Temporal phase relation of circadian neural oscillations alters rfamide-related peptide-3 and testicular function in the mouse

Sumit Sethi, Kazuyoshi Tsutsui, Chandra Mohini Chaturvedi

    Research output: Contribution to journalArticle

    20 Citations (Scopus)

    Abstract

    In order to study the effect of the temporal synergism of neural oscillations on reproductive regulation and the response of RFamide-related peptide-3 (RFRP-3; a mammalian ortholog of avian gonadotropin-inhibitory hormone), expression of immunoreactive RFRP-3 in the neurons of the dorsomedial nucleus of the hypothalamus was monitored in sexually immature and mature laboratory mice (study I). In study II, the effects of serotonin and dopamine precursors (5-hydroxytryptophan and L-dihydroxyphenylalanine; injected daily, 8 or 12 h apart, for 13 days in 3-week-old mice) on testicular activity and immunoreactive RFRP-3 neurons were studied until 24 days after treatment. Results indicate high levels of expression of immunoreactive RFRP-3 in the sexually immature and 8-hour mice (simulating gonadal suppression), while a low level was noted in mature and 12-hour mice (simulating gonadal stimulation). These findings not only suggest the modulation of gonadal development in mice (during the course of puberty attainment) by changing the temporal phase relation of serotonergic and dopaminergic oscillations (as in some seasonally breeding species), but also demonstrate an inverse correlation of RFRP-3 neurons and gonadal activity in both control and experimental conditions.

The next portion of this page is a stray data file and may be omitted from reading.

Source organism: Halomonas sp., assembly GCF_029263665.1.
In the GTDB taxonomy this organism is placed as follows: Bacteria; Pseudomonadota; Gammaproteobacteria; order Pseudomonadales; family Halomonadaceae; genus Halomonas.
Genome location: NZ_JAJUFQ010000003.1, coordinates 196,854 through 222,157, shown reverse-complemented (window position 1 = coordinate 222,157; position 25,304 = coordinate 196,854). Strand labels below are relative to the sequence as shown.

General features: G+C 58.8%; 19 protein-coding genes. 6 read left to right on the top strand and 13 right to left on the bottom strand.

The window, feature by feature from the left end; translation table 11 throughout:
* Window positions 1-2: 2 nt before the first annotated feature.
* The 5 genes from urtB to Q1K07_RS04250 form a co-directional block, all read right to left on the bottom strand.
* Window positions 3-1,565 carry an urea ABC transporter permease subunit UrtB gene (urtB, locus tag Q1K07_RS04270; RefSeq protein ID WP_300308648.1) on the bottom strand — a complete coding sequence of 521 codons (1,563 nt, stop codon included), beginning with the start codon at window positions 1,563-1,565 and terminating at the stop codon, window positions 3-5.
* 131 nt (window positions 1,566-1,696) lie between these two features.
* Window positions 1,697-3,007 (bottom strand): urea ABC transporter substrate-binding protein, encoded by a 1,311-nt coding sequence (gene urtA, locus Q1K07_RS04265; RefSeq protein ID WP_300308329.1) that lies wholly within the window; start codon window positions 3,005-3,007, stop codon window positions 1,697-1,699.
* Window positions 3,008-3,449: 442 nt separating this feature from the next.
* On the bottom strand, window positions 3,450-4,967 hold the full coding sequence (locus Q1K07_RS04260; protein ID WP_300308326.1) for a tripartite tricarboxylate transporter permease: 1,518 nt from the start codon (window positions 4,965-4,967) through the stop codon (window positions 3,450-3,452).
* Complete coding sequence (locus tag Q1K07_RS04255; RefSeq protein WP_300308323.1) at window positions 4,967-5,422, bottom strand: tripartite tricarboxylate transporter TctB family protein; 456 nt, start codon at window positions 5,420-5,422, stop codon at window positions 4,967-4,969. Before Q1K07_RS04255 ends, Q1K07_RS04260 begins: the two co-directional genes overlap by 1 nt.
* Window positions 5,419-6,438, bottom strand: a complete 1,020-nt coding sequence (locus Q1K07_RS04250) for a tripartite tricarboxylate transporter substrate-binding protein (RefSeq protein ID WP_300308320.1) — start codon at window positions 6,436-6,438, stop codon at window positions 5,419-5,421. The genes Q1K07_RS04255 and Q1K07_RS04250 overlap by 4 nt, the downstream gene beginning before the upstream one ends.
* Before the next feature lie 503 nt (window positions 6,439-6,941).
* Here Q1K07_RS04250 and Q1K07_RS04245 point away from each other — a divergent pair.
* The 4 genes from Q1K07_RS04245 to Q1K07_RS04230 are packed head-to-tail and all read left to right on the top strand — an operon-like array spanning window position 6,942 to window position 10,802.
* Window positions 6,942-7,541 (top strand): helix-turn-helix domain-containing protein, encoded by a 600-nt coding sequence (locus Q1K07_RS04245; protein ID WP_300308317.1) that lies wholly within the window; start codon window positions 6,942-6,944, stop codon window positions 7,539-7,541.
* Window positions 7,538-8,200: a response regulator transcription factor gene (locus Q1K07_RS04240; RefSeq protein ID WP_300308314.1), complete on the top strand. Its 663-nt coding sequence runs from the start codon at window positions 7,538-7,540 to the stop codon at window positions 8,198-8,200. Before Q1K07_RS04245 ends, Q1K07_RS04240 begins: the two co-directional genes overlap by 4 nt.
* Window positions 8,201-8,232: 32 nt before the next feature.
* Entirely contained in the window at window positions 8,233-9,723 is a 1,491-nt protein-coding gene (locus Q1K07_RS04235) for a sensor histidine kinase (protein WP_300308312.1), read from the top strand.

Original languageEnglish
    Pages (from-to)189-199
    Number of pages11
    JournalNeuroendocrinology
    Volume91
    Issue number2
    DOIs
    Publication statusPublished - 2010 Mar

    Keywords

    • 5-Hydroxytryptophan
    • Gonadotropin- inhibitory hormone
    • L-DOPA
    • Mice
    • Reproduction
    • RFamide-related peptide-3
    • Testosterone

    ASJC Scopus subject areas

    • Endocrinology
    • Endocrinology, Diabetes and Metabolism
    • Endocrine and Autonomic Systems
    • Cellular and Molecular Neuroscience

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